Extra! Extra!

Our March Break programs begin next week. If you’re looking for fun things to do, we have them in spades at the library. You can check out our March Break calendar on the right of this blog if you still haven’t made any plans, but first up on Monday is “Extra! Extra!”, our fun newspaper themed event for kids aged 8 – 12. 


Registration is required and there are a few spaces left, so call today if you want to attend. We’re going to be using some skills and teamwork in a fun newspaper themed scavenger hunt, and then do a great craft to take home. As always, this is a parent-free event!

What’s the news?

We talk quite a bit at our library about the news.  Local news is the most common topic, but world news is also something we’re all interested in. Recently, the talk has turned to where we get our news each day, and while some of us cannot stop reading newspapers to find our information, some of us exclusively read our news as it happens online.  That got us talking about what sites we choose to look at for news, with many complaints about common sites such as Yahoo providing pop culture news items mostly over hard news stories.

I am a CNN devotee, and I regularly check the website for news throughout the day.  A few of my colleagues choose to visit local newspaper websites, such as the Ottawa Citizen online or local television stations such as CBC or  CJOH.  But what about a news mashup? (A mashup, if you don’t know, is a site that collects their resources from several different sites in order to bring you a very specific topic all in one place.)

I came across a new news mashup called the Breaking News Map.  It provides a map of the world and layers the news from world news right down to specific area news.  It allows you to choose the news categories you are interested in and also a specific time period to review the headlines.  That way, you can pop by and see what is happening in the world without going over your 15 minute break.  It also allows you to read full versions of the stories it is promoting so if something really interests you, you can view more than just the headline.  There are photos and great map details, so stop by and see what is happening outside of your office door.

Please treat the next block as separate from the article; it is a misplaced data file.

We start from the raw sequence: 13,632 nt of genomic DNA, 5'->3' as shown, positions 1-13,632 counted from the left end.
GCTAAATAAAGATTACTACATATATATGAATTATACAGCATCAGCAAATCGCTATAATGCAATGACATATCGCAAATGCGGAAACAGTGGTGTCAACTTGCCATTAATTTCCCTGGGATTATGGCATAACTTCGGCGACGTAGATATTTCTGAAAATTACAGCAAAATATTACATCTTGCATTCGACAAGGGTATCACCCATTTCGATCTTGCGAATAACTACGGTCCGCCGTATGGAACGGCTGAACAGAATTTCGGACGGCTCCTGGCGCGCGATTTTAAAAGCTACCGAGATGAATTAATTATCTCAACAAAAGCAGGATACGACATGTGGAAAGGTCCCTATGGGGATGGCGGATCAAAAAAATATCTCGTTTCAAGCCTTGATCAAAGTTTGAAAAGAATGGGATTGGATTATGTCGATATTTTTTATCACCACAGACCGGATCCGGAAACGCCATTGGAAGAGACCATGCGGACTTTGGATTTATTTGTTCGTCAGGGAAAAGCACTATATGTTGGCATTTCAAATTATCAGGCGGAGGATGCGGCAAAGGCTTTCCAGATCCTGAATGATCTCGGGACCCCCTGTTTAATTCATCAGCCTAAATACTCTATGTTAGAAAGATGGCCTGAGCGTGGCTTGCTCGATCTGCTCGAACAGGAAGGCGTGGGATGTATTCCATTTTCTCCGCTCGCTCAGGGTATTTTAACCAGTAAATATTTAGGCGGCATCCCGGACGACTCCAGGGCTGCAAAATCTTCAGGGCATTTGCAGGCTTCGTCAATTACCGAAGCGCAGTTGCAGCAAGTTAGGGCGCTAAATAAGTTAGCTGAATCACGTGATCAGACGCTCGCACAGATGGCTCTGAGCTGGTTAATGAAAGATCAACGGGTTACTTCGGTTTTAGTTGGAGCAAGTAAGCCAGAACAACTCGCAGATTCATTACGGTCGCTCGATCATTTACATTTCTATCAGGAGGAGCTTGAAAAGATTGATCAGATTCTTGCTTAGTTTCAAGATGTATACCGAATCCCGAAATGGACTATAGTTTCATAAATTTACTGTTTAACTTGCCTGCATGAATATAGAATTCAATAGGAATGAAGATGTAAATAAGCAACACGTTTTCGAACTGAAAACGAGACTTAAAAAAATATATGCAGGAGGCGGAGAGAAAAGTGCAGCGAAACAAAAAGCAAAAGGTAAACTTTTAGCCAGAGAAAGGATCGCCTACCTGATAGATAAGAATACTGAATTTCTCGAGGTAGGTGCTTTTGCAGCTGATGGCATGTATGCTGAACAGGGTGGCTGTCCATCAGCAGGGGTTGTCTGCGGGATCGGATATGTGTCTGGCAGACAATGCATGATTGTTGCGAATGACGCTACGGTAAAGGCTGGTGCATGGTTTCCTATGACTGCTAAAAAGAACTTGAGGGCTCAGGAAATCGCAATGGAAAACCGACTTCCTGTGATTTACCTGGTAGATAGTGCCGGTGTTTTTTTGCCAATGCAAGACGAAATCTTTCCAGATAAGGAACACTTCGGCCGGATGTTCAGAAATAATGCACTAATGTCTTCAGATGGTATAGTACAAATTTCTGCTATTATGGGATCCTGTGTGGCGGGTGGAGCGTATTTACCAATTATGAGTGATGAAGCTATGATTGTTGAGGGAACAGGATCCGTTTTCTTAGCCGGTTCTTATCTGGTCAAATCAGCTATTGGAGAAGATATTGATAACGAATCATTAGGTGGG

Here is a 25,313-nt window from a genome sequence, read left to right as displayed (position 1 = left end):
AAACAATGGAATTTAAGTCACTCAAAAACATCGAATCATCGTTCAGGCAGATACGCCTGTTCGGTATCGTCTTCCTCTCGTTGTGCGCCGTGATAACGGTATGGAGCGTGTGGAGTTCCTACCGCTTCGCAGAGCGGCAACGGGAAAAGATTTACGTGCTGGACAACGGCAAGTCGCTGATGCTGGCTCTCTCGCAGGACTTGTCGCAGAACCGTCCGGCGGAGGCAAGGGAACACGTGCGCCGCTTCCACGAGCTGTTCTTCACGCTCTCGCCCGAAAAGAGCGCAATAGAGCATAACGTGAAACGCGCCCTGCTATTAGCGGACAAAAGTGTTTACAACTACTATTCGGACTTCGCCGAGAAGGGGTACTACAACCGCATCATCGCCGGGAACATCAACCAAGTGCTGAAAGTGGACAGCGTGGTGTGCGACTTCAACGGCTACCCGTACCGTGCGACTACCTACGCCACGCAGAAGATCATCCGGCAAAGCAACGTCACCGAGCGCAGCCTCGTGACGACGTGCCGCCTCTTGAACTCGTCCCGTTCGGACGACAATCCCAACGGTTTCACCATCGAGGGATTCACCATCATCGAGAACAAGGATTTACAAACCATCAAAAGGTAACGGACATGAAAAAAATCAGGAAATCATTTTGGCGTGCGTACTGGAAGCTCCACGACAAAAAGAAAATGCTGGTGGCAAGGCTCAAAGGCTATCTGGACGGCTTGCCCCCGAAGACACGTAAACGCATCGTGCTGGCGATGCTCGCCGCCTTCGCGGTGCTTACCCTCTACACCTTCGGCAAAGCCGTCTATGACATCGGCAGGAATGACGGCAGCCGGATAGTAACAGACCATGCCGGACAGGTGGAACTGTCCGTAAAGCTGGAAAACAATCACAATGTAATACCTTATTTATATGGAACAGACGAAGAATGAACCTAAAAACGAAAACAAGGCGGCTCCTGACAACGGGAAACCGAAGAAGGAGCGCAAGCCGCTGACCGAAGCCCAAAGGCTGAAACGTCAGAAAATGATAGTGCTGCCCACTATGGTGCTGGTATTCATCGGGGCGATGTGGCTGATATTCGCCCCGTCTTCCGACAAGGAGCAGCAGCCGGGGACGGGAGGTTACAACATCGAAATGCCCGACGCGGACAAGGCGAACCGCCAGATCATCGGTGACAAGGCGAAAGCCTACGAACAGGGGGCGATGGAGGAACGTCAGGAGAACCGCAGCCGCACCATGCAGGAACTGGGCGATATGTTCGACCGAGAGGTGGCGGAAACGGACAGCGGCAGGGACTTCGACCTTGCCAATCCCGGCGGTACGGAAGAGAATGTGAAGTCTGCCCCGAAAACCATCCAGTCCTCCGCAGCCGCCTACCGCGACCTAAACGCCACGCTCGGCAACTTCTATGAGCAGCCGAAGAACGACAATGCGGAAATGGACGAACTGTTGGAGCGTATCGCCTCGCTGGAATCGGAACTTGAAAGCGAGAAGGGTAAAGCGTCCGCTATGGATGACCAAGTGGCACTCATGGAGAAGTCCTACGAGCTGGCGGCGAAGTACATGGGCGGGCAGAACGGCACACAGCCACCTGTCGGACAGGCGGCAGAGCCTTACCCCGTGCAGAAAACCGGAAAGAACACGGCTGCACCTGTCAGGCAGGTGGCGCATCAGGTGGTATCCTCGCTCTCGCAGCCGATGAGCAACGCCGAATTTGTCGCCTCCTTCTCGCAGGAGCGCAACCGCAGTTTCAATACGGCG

Newspapers or Oldspapers?


Our local newspaper, the Carleton Place Canadian, has been around since 1876, but as of this week,  we’ll be seeing a difference.  The paper will now be delivered to each home in Carleton Place absolutely free, and bundled as part of another community paper.  Until now, you could get your copy each Tuesday at pretty much any store in town for $1.00 which was a pretty good deal.  However, the paper seemed to be getting smaller and smaller, without a whole lot of anything important.  I think people read it mainly for the OPP news and to see who had died that week.  Will it be any different now with a new format?  Probably not, but we’ll have to wait and see.

So does anyone really read newspapers anymore?  Is the format of several sections devoted to different topics in a large spreadsheet really applicable in our world today?  We live in such a time that we demand news to be current, simple and in a comfortable format.  Newspapers are large, not very visually appealing for the most part and really not “News”.  They should be called “Olds”.  In this day and age when you can pop online at any time and see fresh news from all over the planet, things that are happening right at that second in full colour, often with audio and video and without the hassle of having to purchase anything or recycle it when you are finished, why are newspapers even being published anymore?

I went to an interesting session last week  at the OLA Superconference by writer Stephen Marche called “A Thousand Words About Our Culture”.  Marche is a celebrated pop culture columnist for Esquire Magazine as well as for many other publications.  He talked about the fact that although he writes for newspapers, he doesn’t subscribe to them at all. He gets all of his information online, not even owning a television (which may be extreme to many people, but it might be the future).  He does, however, love magazines, mainly for their smaller format and great articles.  Magazines are a different breed than newspapers though, aren’t they?  They aren’t really reporting news, but rather commenting on the state of the world in essay form.

Marche was mainly discussing the role of books in the future of our society and he believes that books will be around for long the run, as they are a tactile experience, one which we miss when we read online.  It is fine to get instant, short information online, but when you want to read something more substantial, it is nice to have something in your hands.  So then why would the newspaper die out? Isn’t it a tactile experience? (Yes, but one which many of us who despise the black newsprint on our fingers would rather do without.)  Maybe so, but I think the content of newspapers is what will eventually kill them off.  Older generations will probably be reluctant (and maybe unable) to get their news online, so until that generation is completely gone, you’ll probably still see newspapers on the racks.  Or maybe the whole turn towards a greener way of living will destroy them.  Either way, I believe they are dinosaurs and should become extinct as soon as possible to save some trees for future generations.

What do you think about newspapers?